Uranus, from the Keck Observatory
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| Image provided by:
Lawrence Sromovsky in cooperation with the
W. M. Keck Observatory with funding from NASA’s Planetary Astronomy program.
This figure gives examples of recent Uranus imaging with the Keck NIRC2 near-infrared camera on 11-12 July 2004 UT. These two images show opposite sides of the planet, with Uranus’ north pole at 4 o’clock.
Uranus is 19 times as far from the sun as the earth and thus receives about 360 times less solar energy. Even though Uranus is more than four times the diameter of the earth, it rotates more rapidly—its day is only 17.24 hours. Because its equator is tilted 83 degrees from its orbit plane it receives extreme seasonal variations in solar input, although the thermal time constant of Uranus is longer than its 84-year orbital period, so that little seasonal response is expected. The atmosphere of Uranus consists mostly of hydrogen, helium and methane. Methane is a condensable substance in the cold atmosphere of Uranus and bright cloud features are likely composed of methane ice.
Each color image is a composite in which near infrared images using J (1.26 micron), H (1.62 micron), and K' (2.1 micron) filters are assigned to blue, green, and red color components respectively. This roughly approximates the view that would be available to human vision if the response of the eye could be shifted to longer wavelengths beyond red (0.7 microns). Uranus' rings appear red in color because the K' image is boosted relative to the others to reveal atmospheric features that are strongly darkened by methane absorption in this band. The use of near IR wavelengths provides exceptional cloud contrast, which is enormously enhanced by the Keck AO system. The diameter of Uranus in these images is about 3.6 arc seconds, and the effective image resolution is probably near 0.06 arc seconds. When examined carefully, the left image reveals 13 cloud features and the right image displays over 18, for a total of 31 features in just two images. The bright white feature in the right hand image has exceptional brightness in the K' band, meaning it extends to relatively high altitude, and is strongly variable, as is the unusually large complex of clouds associated with it, both having changed dramatically by our next observing run in August 2004. The large complex, which extended over 80 degrees of longitude (30,000 km) , is probably the largest group of atmospheric features ever seen on Uranus. The isolated relatively bright green cloud near the lower left limb in the right hand image is the very long-lived feature that oscillates in latitude. The northern hemisphere of Uranus (on the right) is coming out of a long period of darkness and is not a mirror image of the southern hemisphere, indicating that there is some response to seasonal solar radiative forcing, even though little response was expected. The zonal wind speeds are asymmetric as is the cloud morphology. The pictures reveal more than 30 discrete cloud features, exceeding the total observed in all pictures obtained by Voyager, Hubble, and other telescopes up to the year 2000. Only eight cloud features were found in all the close-up images taken by the Voyager spacecraft that actually traveled to the planet.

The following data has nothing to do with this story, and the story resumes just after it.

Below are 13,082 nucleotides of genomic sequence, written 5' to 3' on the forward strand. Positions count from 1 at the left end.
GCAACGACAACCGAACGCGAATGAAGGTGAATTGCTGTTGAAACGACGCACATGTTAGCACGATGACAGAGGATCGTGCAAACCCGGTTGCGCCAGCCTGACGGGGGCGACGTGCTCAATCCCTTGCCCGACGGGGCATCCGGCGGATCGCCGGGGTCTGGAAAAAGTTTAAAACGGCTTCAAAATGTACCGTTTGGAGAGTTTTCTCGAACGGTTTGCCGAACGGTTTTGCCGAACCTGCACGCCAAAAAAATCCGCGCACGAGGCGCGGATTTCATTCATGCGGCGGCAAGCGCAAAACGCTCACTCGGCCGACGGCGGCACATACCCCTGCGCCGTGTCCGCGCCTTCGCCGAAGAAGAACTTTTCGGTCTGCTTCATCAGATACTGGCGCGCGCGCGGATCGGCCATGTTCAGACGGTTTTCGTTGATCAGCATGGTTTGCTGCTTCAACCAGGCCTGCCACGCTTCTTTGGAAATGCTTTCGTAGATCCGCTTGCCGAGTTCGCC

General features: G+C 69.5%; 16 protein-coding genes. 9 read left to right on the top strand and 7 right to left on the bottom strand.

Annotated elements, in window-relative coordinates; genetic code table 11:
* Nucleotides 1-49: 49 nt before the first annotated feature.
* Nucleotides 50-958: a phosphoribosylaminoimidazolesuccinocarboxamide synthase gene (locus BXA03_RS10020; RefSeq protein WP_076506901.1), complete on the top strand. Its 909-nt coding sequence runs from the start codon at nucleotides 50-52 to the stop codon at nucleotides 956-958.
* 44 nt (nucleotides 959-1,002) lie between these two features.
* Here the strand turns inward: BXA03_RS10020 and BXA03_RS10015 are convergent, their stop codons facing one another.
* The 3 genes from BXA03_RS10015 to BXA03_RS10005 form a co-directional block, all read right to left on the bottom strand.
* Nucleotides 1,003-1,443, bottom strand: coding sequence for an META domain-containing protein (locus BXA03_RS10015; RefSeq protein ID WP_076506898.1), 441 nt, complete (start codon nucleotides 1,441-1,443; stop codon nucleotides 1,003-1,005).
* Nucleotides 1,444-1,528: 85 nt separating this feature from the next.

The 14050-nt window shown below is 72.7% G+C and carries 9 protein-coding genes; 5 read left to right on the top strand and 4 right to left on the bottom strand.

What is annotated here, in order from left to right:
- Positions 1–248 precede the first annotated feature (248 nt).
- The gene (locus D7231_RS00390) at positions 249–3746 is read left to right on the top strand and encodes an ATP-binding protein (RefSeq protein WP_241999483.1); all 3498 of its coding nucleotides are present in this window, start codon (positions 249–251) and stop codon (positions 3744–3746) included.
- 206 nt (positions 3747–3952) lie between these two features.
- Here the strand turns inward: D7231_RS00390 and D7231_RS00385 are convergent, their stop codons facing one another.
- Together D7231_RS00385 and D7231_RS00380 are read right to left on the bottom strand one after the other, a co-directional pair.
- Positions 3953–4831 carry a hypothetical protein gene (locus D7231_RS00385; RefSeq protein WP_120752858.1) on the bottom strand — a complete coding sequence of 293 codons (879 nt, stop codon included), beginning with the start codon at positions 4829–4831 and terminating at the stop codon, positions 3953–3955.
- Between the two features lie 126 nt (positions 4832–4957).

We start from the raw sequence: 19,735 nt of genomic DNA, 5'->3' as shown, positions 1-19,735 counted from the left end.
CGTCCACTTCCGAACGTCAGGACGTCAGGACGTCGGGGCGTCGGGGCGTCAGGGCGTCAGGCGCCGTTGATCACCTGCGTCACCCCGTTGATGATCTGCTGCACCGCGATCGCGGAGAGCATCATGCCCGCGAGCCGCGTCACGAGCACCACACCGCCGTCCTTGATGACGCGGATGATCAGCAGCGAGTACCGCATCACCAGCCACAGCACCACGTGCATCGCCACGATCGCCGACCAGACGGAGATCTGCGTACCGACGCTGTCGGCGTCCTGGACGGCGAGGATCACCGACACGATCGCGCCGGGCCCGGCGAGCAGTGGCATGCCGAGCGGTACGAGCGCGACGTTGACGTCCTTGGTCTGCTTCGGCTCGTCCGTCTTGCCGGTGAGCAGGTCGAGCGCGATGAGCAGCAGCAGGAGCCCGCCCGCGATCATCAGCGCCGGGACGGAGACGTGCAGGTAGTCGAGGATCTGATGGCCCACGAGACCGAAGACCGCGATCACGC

- Keck pictures of Uranus show best view from the ground, Keck Observatory press release
- Keck zooms in on the weird weather of Uranus, University of Wisconsin–Madison Office of Communications